Our alienating parent has posted on several genealogy websites (of course) about a letter which I wrote to my mother-in-law. Yes, I wrote a letter to my mother-in-law, but as usual, our alienating parent’s version is not quite accurate. And is anyone who has been following this blog surprised? lol!
Yes, I wrote a letter to my mother-in-law in response to her letters to us, urging us to keep trying to have a relationship with my husband’s children. My husband and I were both very upset at the time and I probably should have waited to respond to her letters. The letter was written in the heat of the moment and I did subsequently apologize to my mother-in-law for some of the things I said. The letter did, however, provide us with the opportunity to discuss the situation about my stepchildren, so some good did come out of it.
Our targeted grandmother explained to us why she was so worried about everything that was going on. As a grandmother myself now, I can have a little more understanding of where she was coming from. In addition, she told us several disturbing stories, which definitely explained her actions. First of all, she was distraught because she knew that if our alienating parent got angry with her ex, she (the grandmother) would not be allowed to see her grandchildren — since that is what had happened in the past. She felt her son should just do whatever our alienating parent wanted, in order for her to be allowed to see her grandchildren. Needless to say, that didn’t sit too well with our targeted parent! 🙂
More disturbing, however, were the things my mother-in-law told us: for instance, about the time that our alienating parent came to her, hysterical because she (our alienating parent) felt her children liked me better than they liked her. This concerned my mother-in-law a great deal because she could not imagine a mother worrying about something like that. She also told us that she felt our alienating parent was jealous and felt threatened by her ex’s new relationship. And the icing on the cake for my mother-in-law was when our alienating parent told her that she and my husband were getting back together — just a few months before our wedding. My mother-in-law knew that was not true and was frightened by our alienating parent’s apparent hallucinations.
The children’s behavior was also a concern to my mother-in-law. She worried when they had an accident or got dirty, and their first response was: “Don’t tell my Mom!” This distressed their grandmother a great deal. Why would her grandchildren be so fearful of their mother’s reaction? I imagine most grandmothers would find that behavior disconcerting, and this just goes to show what a loving grandmother my mother-in-law was.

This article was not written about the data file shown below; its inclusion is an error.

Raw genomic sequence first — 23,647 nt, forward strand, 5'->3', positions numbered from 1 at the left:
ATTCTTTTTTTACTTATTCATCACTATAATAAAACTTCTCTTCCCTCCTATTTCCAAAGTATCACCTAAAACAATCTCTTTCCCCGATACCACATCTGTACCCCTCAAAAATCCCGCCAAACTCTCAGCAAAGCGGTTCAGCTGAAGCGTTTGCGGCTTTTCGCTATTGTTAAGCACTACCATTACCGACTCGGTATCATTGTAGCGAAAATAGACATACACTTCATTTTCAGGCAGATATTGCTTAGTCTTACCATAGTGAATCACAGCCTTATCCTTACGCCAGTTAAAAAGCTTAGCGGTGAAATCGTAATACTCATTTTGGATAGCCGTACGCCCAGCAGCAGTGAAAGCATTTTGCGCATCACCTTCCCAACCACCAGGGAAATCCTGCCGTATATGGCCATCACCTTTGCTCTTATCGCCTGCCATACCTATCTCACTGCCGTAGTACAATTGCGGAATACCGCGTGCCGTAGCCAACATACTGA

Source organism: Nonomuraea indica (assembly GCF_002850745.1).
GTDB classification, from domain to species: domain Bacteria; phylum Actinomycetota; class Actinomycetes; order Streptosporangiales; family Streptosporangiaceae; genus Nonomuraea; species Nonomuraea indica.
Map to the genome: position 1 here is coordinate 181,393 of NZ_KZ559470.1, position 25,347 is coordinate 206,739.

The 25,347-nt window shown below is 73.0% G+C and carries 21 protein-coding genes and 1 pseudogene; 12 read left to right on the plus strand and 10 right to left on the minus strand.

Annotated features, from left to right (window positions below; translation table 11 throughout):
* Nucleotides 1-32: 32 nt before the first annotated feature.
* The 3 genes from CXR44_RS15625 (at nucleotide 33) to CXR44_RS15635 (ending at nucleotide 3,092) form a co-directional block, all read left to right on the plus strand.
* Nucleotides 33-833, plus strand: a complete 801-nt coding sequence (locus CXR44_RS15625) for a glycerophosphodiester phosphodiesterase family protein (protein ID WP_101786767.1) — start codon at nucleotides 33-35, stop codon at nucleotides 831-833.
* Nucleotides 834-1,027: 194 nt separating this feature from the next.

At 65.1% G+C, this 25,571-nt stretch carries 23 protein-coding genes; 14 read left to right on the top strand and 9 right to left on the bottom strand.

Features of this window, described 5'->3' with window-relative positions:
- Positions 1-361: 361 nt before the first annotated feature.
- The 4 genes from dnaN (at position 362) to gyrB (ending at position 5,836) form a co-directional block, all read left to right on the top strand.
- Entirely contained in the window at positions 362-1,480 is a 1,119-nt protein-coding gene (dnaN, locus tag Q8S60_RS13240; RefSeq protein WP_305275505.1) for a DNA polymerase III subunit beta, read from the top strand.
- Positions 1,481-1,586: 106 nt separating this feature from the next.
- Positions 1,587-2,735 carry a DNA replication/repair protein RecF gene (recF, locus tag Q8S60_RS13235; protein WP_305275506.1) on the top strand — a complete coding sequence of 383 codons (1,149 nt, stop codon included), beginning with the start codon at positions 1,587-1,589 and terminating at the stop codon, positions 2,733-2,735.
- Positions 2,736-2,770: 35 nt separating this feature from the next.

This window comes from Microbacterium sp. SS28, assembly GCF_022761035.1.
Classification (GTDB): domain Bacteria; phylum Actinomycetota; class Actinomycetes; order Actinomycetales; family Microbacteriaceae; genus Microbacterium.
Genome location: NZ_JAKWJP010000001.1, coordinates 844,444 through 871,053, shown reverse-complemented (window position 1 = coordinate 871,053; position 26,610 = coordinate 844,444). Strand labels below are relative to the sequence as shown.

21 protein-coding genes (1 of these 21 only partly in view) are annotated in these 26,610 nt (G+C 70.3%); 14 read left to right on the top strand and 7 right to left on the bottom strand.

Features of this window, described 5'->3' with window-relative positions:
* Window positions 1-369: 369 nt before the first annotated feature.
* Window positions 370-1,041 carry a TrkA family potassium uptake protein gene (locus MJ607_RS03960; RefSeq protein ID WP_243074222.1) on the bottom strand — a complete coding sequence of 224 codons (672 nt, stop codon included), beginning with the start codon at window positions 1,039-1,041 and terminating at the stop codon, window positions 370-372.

My mother-in-law’s version, to us, about how our alienating parent came to be in possession of the letter also doesn’t correspond with our alienating parent’s version. My mother-in-law admitted that she showed the letter to our alienating parent, but told us that it then mysteriously disappeared. Only to reappear at a Court hearing dealing with child support. Our alienating parent presented it at a hearing in an attempt to show that her ex was working two jobs!
Notice how our alienating parent doesn’t mention how she attempted to use the letter to collect more child support when she mentions it on genealogy websites under the names of her former in-laws?
So while our alienating parent has her version behind the letter I wrote to my mother-in-law, and wants to make people think it was a bad thing, I can’t help but thing it was a good thing. It cleared the air between my mother-in-law and I. She didn’t agree with our decision, but we hope she eventually came to understand our reasoning behind it. And we didn’t agree with her decision, but felt she was certainly entitled to make that decision for herself. And it opened our eyes to what was actually taking place, as far as oour alienating parent was concerned.
Here’s a portion of a letter my mother-in-law wrote after my father-in-law’s death:
So, as you can see, it ended up being “all good.” My in-laws dearly loved their grandchildren and would have done anything to keep them safe and happy — even putting up with their former daughter-in-law’s behavior. Everything else being posted on genealogy websites is disrespectful to these wonderful people and their memory. It’s not about which daughter-in-law they liked best, which is what one person who read our alienating parent’s posts concluded: our alienating parent wants people to believe that she was like the daughter they never had, while I was the wicked, mean daughter-in-law. Why? Why is that so important to our alienating parent, that she would disrespect her children’s grandparents in such a fashion? These posts have nothing to do with genealogy and are simply our alienating parent’s avenue to share her thoughts — which is what blogs are for, by the way.